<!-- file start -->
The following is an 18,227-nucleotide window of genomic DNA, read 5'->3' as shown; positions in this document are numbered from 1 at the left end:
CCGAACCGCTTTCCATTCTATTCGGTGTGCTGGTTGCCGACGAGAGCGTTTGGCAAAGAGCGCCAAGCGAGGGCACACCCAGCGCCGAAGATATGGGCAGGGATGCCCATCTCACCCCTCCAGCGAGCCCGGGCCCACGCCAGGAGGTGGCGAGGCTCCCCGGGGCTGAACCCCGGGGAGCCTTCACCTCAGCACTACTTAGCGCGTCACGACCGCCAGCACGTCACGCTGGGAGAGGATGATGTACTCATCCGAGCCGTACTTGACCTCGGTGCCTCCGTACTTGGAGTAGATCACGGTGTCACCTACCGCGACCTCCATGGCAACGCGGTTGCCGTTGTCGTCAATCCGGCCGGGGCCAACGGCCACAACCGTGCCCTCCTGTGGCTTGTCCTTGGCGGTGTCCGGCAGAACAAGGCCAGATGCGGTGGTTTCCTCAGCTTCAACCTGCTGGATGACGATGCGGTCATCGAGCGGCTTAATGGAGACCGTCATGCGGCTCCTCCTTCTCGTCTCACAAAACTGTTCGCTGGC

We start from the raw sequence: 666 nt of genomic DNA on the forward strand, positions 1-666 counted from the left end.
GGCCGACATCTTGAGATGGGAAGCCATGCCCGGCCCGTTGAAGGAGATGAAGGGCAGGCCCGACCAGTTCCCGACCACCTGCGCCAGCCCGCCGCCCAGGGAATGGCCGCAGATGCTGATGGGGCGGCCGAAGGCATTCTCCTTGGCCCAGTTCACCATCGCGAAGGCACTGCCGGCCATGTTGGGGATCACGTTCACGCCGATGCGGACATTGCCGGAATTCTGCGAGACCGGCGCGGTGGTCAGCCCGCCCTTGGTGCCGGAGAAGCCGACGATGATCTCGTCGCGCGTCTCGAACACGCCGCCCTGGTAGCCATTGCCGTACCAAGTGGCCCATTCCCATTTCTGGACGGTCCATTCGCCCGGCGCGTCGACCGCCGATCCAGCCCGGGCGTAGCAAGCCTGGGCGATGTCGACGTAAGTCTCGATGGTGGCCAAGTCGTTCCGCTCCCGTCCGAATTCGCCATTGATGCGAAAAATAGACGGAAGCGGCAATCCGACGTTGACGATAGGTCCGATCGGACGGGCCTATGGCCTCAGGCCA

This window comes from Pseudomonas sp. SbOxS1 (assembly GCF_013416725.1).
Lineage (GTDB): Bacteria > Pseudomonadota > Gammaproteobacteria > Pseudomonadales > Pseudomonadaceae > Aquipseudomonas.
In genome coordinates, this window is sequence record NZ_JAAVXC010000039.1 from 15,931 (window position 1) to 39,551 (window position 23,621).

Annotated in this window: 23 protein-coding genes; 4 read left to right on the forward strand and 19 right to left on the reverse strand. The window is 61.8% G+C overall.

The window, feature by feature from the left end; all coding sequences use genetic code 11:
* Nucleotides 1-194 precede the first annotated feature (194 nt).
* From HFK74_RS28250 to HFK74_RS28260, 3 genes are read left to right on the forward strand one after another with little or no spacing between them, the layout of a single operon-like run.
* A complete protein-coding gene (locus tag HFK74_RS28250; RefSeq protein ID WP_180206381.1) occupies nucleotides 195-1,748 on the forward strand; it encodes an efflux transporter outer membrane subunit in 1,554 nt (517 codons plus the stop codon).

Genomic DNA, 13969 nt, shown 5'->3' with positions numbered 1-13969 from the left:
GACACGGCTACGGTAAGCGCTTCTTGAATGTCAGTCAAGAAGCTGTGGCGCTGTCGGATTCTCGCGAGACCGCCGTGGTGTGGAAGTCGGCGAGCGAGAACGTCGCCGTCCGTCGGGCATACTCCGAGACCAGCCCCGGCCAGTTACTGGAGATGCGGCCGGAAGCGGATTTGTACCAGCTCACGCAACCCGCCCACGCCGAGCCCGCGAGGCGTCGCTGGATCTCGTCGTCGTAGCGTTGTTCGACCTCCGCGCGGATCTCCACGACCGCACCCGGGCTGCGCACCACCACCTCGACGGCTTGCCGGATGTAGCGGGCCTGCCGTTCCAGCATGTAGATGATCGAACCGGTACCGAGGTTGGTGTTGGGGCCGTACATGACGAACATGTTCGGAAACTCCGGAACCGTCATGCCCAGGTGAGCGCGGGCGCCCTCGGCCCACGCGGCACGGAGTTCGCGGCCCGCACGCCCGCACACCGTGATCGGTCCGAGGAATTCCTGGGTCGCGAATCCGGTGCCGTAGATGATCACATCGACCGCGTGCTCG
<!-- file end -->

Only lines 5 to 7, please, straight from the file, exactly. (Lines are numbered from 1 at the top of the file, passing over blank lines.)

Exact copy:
This window comes from Pseudomonas sp. SbOxS1 (assembly GCF_013416725.1).
Lineage (GTDB): Bacteria > Pseudomonadota > Gammaproteobacteria > Pseudomonadales > Pseudomonadaceae > Aquipseudomonas.
In genome coordinates, this window is sequence record NZ_JAAVXC010000039.1 from 15,931 (window position 1) to 39,551 (window position 23,621).